TOKYO (AP) -- Sony is sinking into its first yearly operating loss in 14 years as sales fizzle for digital cameras, flat-panel TVs and other gadgets taking a hammering from the global recession and a soaring yen, analysts said Tuesday.
Sony shares slid 8.9 percent to 2,000 yen ($22.40) on the Tokyo Stock Exchange on Tuesday after Japan's top business daily The Nikkei reported that Sony was expected to rack up a 100 billion yen ($1.1 billion) operating loss this fiscal year ending March, its first since 1995.
The news helped drag down the Japanese stock market, where the Nikkei index tumbled 4.8 percent.
Sony's downturn highlights the pain even Japan's premier brands are suffering amid the global slowdown. Barely a month ago, Toyota Motor Corp., the nation's top automaker, said it was expecting its first annual operating loss in 70 years.
Behind Sony's dismal forecast are faltering sales of liquid crystal display TVs and other gadgets, especially in the key U.S. and European markets, The Nikkei said, adding that operating losses could balloon to as much as 200 billion yen ($2.2 billion).
Tokyo-based Sony Corp. declined comment.
The U.S. financial meltdown has crushed spending on flat-panel TVs and other gadgets - Sony's mainstays. The credit crunch and consumer worries hit right ahead of the critical year-end holiday shopping season.
The strong yen hasn't helped. The yen, costing about 113 yen per dollar a year ago, has risen to about 90 yen lately. Sony is particularly vulnerable to the strong yen because about 80 percent of its sales are overseas.
The last time - and only time - Sony racked up an operating loss, for the fiscal year ending March 1995, the red ink came from one-time losses in its movie division, marred by box office flops and lax cost controls. At that time, its core electronics unit was still booming.
Kazuharu Miura, analyst with Daiwa Institute of Research, expects Sony to tumble into a 110 billion yen ($1.2 billion) operating loss - which reflects the company's core business operations - for the fiscal year through March 31.
Past troubles in Sony's electronics business had been offset by gains in other divisions, such as video games and also its once-thriving insurance and banking divisions in Japan. But now, it is seeing slumps across the board. Video games have struggled to boost profits, and the financial branches have been hit hard by the global credit crunch.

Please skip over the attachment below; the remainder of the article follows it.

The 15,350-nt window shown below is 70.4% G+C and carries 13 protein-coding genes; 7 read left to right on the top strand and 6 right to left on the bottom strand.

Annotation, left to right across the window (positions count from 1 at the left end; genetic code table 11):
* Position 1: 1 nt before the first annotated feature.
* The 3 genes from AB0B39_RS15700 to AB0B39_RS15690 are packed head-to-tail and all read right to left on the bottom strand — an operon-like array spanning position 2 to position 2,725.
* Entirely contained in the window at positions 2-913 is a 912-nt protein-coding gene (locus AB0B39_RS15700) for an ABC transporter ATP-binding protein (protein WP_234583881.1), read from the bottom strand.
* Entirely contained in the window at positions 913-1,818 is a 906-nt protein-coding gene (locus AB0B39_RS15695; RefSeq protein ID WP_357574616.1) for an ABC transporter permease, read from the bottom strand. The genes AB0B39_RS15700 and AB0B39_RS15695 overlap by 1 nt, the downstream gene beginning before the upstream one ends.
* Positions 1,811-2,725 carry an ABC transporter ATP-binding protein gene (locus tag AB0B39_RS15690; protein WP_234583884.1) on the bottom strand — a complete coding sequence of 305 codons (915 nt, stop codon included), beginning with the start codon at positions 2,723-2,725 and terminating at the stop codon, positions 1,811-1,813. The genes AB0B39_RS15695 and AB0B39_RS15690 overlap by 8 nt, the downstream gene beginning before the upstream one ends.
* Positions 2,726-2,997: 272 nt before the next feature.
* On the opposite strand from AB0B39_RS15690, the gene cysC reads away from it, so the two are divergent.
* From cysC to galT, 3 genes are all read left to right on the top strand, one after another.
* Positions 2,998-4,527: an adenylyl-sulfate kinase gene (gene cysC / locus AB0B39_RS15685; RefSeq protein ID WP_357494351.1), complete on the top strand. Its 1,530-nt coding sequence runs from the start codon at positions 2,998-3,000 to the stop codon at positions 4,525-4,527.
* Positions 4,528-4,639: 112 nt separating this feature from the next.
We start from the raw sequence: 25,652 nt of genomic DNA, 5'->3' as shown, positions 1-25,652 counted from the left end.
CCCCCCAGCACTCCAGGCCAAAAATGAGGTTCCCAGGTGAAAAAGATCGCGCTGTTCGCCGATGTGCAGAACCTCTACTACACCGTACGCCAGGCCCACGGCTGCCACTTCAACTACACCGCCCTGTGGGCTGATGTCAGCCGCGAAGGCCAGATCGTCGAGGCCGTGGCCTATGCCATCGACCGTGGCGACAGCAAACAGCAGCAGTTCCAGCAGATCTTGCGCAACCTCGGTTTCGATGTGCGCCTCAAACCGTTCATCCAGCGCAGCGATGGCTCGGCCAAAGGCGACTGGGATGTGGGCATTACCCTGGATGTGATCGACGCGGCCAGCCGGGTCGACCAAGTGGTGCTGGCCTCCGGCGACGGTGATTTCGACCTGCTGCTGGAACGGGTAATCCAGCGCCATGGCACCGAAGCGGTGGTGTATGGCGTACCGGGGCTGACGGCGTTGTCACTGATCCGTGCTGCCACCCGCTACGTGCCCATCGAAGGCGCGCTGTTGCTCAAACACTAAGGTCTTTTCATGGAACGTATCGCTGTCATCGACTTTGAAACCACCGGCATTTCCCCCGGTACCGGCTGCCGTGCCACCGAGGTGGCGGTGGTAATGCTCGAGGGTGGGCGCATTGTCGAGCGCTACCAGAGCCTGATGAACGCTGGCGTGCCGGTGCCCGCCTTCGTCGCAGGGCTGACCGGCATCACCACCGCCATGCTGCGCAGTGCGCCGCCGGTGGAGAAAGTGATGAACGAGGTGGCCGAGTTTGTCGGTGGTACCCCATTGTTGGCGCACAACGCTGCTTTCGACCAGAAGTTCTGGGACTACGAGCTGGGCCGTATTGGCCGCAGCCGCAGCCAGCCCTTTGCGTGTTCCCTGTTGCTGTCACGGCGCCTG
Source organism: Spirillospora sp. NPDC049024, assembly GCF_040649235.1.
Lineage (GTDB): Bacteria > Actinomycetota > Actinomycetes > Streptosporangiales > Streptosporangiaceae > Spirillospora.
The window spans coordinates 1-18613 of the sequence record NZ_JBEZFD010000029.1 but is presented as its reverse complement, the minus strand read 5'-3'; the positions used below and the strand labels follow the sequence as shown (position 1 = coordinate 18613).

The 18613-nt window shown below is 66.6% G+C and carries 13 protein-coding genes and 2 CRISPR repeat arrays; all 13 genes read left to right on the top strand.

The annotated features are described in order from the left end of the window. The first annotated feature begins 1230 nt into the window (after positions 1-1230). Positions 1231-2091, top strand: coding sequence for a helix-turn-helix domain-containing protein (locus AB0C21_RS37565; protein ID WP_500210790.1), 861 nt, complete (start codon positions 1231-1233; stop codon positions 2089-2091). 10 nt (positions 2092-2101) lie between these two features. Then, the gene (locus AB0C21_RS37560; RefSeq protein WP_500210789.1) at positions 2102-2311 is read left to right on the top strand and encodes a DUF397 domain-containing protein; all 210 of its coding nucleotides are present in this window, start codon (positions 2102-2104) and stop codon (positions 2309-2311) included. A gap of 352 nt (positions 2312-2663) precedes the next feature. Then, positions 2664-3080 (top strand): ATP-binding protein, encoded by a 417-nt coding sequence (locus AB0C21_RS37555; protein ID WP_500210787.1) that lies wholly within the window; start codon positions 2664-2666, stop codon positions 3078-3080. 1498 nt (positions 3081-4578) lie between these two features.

"In that sense, Sony is in an extremely tough situation this time," Miura told The Associated Press.
Drastic job cuts and reduction in research spending would be needed to wrest Sony out of its latest troubles, he said.
Other analysts echoed similar sentiments, noting the expected red ink from Sony's digital cameras and other products because of falls in both sales and prices.
Sony has already taken some dramatic steps. Last month, the company said it would implement major cost-cutting to ride out the slump, including slashing 8,000 jobs, or about 4 percent of its work force, lowering spending and shutting plants.
In its heyday of the 1980s and 1990s, Sony was seen as an innovator with its Walkman portable player and PlayStation video game machine. But Sony has seen its brand power gradually lose its luster in the face of rivals not only from Asia but also from the West, such as the iPod from Apple Inc.
Until the U.S. financial crisis, Sony had been on a recovery track following a cost-cutting overhaul under Chief Executive Howard Stringer, a Welsh-born American, who became the first non-Japanese to head Sony in 2005.
That restructuring phase included pulling the plug on Sony's robotics division, selling off assets, ending the Qualia line of fancy gadgets and withdrawing from plasma displays.
Stringer's appointment came after a series of faltering profit reports that culminated in the "Sony shock" of 2003, when the company's shares plunged.
Sony President Ryoji Chubachi has expressed dismay at the U.S. slowdown, but he also expressed hopes that the global economy would start to recover later this year.
"We need to rely more on other regions and not depend so much on the U.S.," he told reporters at a recent reception for executives.
Instead, the potential for growth in East Asia, with its appetite for Sony goods, could help reverse Sony's fate, Chubachi said.
In October, Sony lowered its operating forecast for the fiscal year ending March 31 to 200 billion yen ($2.2 billion) profit from an earlier 470 billion yen ($5.3 billion) it gave in July. It is expecting 150 billion yen ($1.7 billion) net profit, which includes taxes and extraordinary items.
Sony is expected to release its third fiscal quarter (Oct-Dec) earnings on Jan 29.